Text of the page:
I need to get a move on – October is coming up swiftly!
I can’t help but wonder as I read this wonderful book what Charlotte Bronte was like… I know I’ve read about her life before, but I’ll have to see what I can find in the way of a good biography. I love the way she writes! I’m able to access Jane’s memories as easily as if I had been an orphan at Lowood school as well, tasting the disgusting burnt porridge. Feeling the sting of Miss Scatcherd’s unprecedented malice. Shivering uncontrollably in the icy mornings and forgoing a good wash because the water has turned to ice. Nearly fainting in fear and begging God to make me invisible to Mr. Brocklehurst as that detestable man passes by.
SPEAKING of Mr. Brocklehurst… I try to understand him. He’s a prideful and hypocritical man who has too much power.
He’s so negative. “Her size is small: what is her age?”
He’s hypocritical AND prejudiced. “No sight so sad as that of a naughty child,” he began, “especially a naughty little girl.”
Where does this odious man get off saying a naughty little girl is worse than a naughty little boy? Give me a break! I’m glad he’s fictitious. lol
Jane describes him this way: I looked up: he seemed to me a tall gentleman; but then I was very little: his features were large, and they and all the lines of his frame were equally harsh and prim… I stepped across the rug; he placed me square and straight before him. What a face he had, now that it was almost on a level with mine! What a great nose! and what a mouth! and what large prominent teeth!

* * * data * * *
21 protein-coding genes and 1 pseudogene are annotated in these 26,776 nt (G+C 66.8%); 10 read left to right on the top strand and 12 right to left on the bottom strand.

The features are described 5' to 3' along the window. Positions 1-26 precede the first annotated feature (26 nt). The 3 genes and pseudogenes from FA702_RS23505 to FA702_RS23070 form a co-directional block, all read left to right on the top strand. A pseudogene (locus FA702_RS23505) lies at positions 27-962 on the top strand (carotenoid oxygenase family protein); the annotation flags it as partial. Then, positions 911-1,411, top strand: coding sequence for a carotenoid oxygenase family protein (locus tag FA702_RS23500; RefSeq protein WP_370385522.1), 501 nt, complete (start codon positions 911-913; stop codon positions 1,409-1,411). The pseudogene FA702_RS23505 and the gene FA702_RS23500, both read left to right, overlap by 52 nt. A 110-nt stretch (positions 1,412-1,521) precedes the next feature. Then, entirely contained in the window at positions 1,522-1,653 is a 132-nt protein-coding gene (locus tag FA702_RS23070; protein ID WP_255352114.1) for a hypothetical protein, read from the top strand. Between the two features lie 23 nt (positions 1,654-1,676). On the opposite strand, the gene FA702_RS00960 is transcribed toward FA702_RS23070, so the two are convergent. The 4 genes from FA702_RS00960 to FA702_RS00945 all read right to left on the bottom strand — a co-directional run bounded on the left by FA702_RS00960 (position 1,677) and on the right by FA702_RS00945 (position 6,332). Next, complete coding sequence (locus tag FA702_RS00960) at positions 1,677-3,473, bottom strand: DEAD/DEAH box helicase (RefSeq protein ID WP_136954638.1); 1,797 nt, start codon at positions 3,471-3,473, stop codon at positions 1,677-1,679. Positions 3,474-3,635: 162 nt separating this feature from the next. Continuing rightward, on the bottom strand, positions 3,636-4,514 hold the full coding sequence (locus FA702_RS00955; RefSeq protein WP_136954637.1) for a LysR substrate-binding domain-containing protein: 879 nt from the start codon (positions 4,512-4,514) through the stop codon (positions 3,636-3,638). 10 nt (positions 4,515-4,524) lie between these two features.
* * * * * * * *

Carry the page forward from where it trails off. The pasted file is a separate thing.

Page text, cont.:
Needless to say, I’m trying to get through the despicable school parts quickly, or as quickly as I can. I’m invariably drawn in, and feeling the plight of the girls – and Miss Temple, who wants to change things but is helpless.
Having said all that and expressed my great bitterness at Mr. Brocklehurst’s abusive nature, by the end of chapter 8 I’m fully aware that things have worked out as well as possible in those circumstances for Jane. She’s being educated and is undoubtedly a nice little girl (aside from some completely understandable bitterness) whom most of the teachers and students cannot help but like.
And above all, she would rather be there than with her unkind aunt and cousins. That’s something the movies don’t portray well, I think… but maybe it’s hard without getting into Jane’s head as we are happily able to do through Charlotte Bronte’s writing!
Previous Jane Eyre posts:
Currently Reading: Jane Eyre (My excitement about starting the book and my review of the Masterpiece Theatre version of the movie)